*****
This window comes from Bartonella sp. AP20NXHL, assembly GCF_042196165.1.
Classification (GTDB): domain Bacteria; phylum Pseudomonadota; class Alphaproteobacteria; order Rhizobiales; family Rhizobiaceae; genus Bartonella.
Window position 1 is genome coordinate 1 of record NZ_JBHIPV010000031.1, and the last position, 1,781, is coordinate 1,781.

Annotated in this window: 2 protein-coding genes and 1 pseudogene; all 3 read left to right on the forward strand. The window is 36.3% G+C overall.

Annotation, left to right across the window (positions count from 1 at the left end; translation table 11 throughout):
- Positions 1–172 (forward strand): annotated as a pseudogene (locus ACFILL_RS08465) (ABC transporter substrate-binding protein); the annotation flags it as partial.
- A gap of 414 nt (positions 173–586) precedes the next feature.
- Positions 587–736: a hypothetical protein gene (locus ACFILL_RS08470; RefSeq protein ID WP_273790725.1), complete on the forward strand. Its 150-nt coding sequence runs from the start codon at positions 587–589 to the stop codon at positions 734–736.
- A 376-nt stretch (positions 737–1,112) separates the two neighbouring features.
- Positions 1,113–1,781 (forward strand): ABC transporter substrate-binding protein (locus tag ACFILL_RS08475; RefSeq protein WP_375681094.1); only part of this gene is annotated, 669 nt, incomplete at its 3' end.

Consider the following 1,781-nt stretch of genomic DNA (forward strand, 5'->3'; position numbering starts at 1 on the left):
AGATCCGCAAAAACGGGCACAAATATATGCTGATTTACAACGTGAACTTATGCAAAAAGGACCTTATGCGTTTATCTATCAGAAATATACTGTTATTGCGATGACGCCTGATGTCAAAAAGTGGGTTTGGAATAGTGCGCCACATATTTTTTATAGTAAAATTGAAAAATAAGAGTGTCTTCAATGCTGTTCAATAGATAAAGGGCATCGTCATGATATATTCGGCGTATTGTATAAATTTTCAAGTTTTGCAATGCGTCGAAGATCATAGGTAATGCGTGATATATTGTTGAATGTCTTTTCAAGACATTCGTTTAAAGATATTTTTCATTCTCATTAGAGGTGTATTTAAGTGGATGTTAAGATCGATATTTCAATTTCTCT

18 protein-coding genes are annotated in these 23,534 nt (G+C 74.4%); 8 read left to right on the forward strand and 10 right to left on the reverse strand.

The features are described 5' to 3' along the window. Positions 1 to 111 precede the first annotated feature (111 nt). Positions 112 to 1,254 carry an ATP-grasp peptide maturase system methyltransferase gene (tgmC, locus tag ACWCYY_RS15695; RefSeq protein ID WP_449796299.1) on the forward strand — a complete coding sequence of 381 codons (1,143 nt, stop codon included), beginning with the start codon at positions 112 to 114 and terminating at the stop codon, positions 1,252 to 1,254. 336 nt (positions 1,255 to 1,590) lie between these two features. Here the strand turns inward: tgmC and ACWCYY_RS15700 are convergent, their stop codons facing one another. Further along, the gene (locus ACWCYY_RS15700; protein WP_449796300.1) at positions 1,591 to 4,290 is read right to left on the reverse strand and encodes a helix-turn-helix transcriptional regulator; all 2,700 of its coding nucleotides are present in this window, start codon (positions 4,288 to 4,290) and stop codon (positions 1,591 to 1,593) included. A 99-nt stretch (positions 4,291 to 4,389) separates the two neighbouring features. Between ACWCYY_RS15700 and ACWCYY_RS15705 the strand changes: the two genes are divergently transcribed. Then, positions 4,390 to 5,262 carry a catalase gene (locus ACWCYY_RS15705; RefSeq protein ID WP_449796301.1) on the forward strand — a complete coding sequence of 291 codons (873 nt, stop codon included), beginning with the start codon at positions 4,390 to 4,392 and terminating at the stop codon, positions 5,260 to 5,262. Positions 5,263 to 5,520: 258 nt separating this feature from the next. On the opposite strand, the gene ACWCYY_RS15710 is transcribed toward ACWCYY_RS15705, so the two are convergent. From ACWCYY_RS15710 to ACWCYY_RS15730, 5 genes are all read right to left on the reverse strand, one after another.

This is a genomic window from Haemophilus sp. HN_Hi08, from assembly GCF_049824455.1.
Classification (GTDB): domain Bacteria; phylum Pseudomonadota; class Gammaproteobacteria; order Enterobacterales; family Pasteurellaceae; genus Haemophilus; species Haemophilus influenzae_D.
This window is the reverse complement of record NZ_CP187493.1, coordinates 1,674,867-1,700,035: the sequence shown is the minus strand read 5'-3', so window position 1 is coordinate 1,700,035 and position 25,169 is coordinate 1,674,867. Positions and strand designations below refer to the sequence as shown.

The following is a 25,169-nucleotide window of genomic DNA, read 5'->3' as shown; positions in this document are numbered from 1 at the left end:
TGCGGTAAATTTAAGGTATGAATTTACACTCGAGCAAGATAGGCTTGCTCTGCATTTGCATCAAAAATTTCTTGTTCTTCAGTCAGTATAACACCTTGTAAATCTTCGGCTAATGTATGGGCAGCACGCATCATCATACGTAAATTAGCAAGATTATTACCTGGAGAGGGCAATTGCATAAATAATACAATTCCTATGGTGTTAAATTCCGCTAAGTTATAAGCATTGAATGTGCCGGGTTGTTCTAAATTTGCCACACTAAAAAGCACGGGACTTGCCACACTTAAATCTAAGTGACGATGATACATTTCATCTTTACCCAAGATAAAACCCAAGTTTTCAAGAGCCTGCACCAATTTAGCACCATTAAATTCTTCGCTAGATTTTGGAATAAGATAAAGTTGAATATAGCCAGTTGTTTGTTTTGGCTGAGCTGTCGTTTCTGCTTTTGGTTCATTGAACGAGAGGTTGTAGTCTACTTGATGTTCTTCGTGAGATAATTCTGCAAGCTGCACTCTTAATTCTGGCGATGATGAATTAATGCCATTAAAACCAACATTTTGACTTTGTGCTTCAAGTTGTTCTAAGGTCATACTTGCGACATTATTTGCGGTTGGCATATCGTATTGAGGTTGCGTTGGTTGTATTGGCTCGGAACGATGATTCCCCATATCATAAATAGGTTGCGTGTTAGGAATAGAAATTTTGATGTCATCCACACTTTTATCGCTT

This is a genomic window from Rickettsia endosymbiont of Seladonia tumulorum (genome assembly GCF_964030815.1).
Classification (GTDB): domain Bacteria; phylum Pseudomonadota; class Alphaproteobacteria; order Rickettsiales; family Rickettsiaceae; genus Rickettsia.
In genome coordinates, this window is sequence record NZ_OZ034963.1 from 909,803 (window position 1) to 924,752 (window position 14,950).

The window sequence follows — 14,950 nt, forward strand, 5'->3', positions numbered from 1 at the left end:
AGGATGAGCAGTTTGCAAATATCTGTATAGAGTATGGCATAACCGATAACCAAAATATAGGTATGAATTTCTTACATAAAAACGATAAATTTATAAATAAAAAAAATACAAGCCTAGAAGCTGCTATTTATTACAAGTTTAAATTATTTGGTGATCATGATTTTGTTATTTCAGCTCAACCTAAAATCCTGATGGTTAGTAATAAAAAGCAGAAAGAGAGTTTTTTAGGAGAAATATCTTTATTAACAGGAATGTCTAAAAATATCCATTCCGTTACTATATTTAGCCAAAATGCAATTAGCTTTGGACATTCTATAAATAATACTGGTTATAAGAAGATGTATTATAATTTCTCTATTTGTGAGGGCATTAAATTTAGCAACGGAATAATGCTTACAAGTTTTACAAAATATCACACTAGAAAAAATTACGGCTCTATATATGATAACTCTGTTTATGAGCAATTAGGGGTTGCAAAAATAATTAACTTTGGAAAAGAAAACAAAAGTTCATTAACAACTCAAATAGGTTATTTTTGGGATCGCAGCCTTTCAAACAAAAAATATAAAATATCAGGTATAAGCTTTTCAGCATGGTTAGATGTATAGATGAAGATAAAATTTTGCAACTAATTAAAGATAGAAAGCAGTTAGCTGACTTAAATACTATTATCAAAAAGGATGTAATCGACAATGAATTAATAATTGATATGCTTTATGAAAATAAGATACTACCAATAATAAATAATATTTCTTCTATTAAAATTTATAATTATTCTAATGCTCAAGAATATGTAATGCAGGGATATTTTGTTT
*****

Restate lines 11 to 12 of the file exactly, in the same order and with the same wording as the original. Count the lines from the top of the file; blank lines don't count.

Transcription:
Consider the following 1,781-nt stretch of genomic DNA (forward strand, 5'->3'; position numbering starts at 1 on the left):
AGATCCGCAAAAACGGGCACAAATATATGCTGATTTACAACGTGAACTTATGCAAAAAGGACCTTATGCGTTTATCTATCAGAAATATACTGTTATTGCGATGACGCCTGATGTCAAAAAGTGGGTTTGGAATAGTGCGCCACATATTTTTTATAGTAAAATTGAAAAATAAGAGTGTCTTCAATGCTGTTCAATAGATAAAGGGCATCGTCATGATATATTCGGCGTATTGTATAAATTTTCAAGTTTTGCAATGCGTCGAAGATCATAGGTAATGCGTGATATATTGTTGAATGTCTTTTCAAGACATTCGTTTAAAGATATTTTTCATTCTCATTAGAGGTGTATTTAAGTGGATGTTAAGATCGATATTTCAATTTCTCT